Humans of Los Altos: Richa Krishna
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In December 2015, sophomore Richa Krishna was diagnosed with a cardiovascular condition called hypertrophic cardiomyopathy, a rare condition that affects 200,000 people in the US today. The condition causes the heart muscles to abnormally thicken, making it difficult for the heart to pump blood. Through the process of healing, Richa has had to, in some ways, sacrifice one of her greatest passions; dance.
“I found out that I have a heart condition that was caused because I was dancing too much and my heart couldn’t take the intensity,” Richa said. “Anytime that I was at dance I could have died. It was scary to know that. Dance was one of the biggest parts about me and while I’m obviously disappointed I had to stop, I know I’m not fully defined by my condition.”
Richa has made incredible strides in the world of dance and has been dancing for eleven years non-stop, dancing on the pre-professional level and training every day. Since her diagnosis, Richa has maintained her love for dance, but has had to give up prestigious summer programs. Although she has not had to give up dancing entirely, she has had to severely reduce her hours, from three hours daily, seven days a week, to one and a half hour classes, two days a week.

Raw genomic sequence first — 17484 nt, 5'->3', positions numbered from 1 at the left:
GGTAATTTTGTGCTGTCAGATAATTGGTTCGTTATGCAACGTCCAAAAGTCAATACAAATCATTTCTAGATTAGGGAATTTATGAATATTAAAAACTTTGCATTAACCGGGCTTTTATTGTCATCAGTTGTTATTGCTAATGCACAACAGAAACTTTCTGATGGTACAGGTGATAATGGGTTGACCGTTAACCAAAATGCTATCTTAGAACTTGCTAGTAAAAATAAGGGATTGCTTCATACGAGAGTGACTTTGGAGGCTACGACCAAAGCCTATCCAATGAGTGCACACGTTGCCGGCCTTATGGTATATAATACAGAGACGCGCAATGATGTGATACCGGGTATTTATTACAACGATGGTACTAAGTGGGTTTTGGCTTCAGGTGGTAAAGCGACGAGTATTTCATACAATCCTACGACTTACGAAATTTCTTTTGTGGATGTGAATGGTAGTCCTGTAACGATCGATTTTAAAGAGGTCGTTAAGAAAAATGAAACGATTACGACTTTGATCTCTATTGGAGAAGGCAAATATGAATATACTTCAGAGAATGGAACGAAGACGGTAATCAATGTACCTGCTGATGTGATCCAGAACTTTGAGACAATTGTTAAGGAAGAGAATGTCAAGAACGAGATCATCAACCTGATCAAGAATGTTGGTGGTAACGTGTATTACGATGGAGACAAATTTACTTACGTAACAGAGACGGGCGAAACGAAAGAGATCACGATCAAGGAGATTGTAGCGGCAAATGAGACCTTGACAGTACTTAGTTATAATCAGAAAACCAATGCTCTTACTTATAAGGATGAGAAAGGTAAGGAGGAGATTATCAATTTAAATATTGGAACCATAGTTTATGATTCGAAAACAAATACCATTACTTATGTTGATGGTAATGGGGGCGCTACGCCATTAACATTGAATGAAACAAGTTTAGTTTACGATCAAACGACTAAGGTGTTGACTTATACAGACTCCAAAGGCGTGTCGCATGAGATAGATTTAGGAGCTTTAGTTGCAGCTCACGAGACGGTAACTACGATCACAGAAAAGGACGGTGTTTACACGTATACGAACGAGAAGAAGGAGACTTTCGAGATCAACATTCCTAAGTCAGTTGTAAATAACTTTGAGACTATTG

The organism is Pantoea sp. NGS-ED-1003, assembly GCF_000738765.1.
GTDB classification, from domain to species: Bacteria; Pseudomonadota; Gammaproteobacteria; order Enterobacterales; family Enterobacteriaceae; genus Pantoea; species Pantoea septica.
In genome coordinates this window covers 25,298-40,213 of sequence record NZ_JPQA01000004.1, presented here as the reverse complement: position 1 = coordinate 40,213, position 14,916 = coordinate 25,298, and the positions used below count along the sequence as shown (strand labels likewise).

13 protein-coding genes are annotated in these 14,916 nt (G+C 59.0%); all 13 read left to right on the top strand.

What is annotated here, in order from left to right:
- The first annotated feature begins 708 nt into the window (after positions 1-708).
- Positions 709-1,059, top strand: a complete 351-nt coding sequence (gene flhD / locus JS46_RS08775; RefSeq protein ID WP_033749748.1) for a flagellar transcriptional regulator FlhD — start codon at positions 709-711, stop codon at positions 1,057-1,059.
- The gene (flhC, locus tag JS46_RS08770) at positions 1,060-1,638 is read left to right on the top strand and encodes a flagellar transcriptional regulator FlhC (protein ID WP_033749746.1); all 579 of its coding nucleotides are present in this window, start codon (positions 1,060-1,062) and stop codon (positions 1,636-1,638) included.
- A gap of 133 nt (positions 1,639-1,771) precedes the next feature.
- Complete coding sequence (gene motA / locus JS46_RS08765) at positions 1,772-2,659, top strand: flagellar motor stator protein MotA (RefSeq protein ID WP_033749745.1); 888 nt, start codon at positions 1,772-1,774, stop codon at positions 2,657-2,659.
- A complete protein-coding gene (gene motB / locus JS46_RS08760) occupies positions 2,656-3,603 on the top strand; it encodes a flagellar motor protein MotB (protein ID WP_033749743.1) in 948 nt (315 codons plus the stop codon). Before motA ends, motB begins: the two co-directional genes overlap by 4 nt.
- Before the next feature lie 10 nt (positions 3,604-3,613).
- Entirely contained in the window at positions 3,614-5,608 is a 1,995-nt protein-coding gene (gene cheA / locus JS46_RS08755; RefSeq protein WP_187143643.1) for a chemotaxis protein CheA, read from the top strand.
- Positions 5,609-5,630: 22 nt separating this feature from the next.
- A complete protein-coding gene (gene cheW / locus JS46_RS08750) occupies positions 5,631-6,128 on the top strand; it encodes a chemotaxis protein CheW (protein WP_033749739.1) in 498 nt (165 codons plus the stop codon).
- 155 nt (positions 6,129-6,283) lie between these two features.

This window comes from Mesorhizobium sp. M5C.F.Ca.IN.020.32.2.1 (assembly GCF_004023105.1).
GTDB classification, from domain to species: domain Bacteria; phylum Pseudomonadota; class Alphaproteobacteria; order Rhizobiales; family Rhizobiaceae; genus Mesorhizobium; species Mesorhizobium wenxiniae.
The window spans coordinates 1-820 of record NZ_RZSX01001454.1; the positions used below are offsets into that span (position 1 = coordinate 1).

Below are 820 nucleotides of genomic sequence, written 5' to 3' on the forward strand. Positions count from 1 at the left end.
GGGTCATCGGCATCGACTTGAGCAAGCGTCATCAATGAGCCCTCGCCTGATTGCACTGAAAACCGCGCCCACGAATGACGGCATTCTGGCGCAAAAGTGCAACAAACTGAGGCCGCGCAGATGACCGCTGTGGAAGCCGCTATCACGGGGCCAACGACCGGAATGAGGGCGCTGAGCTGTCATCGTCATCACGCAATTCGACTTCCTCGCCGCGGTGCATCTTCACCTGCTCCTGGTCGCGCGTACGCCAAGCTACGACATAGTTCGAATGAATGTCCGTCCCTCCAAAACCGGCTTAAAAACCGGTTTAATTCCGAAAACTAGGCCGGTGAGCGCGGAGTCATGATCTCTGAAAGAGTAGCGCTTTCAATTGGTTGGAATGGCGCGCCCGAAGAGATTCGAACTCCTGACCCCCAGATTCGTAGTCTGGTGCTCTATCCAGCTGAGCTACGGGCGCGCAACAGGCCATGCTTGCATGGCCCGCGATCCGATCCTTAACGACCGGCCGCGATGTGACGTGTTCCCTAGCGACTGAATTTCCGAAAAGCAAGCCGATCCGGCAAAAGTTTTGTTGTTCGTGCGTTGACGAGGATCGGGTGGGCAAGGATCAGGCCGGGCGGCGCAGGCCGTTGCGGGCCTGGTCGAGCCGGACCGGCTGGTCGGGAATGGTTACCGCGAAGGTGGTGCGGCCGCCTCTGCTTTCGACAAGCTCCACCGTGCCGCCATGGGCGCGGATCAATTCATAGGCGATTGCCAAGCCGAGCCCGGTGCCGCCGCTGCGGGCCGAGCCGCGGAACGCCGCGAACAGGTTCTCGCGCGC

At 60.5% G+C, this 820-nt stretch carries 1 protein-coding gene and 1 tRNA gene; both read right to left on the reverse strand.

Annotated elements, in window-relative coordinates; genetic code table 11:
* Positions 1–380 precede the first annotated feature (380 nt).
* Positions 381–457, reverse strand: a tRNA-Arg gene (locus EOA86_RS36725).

“It’s hard to see others being able to dance when I can’t and [it’s hard to see others] being able to do stuff and compete and be at the studio after I’m done with the first class,” Richa said. “I have to stop and go home while other kids can go do other variations. I can only go two days and it is an hour and a half each but still that’s more than I’m supposed to be doing.”
While her condition prevents her from continuing dance at the level of intensity that she used to, Richa’s personal drive is as strong as ever. She now focuses that time and energy on exploring different areas of interest and pursuing her other passions, like photography. She currently owns a small business on etsy called “Kaleii” that sells handmade crafts, and also participates in ballet photo shoots.
“Instead of doing [dance] intensives over the summer, I’ve gotten to do entrepreneurship programs and I get to spend more time making things and working on my little business,” Richa said. “I’m interested in bio-genetics because my condition is a genetic condition and last year in biology, I found out about it right before the cardiovascular unit so that made it really interesting.”
Richa has decided to make the most of her time by thinking of ways she can also help others who suffer from the same condition.
“I have a lot of ideas for people with conditions like this, especially for dancers,” Richa said. “When I’m in class, the doctors want me to have a heart rate monitor with a giant bulky watch and wires all over my body. I don’t want to have that so I have more ideas I want to pursue like monitors and heart rate trackers, things that I would need.”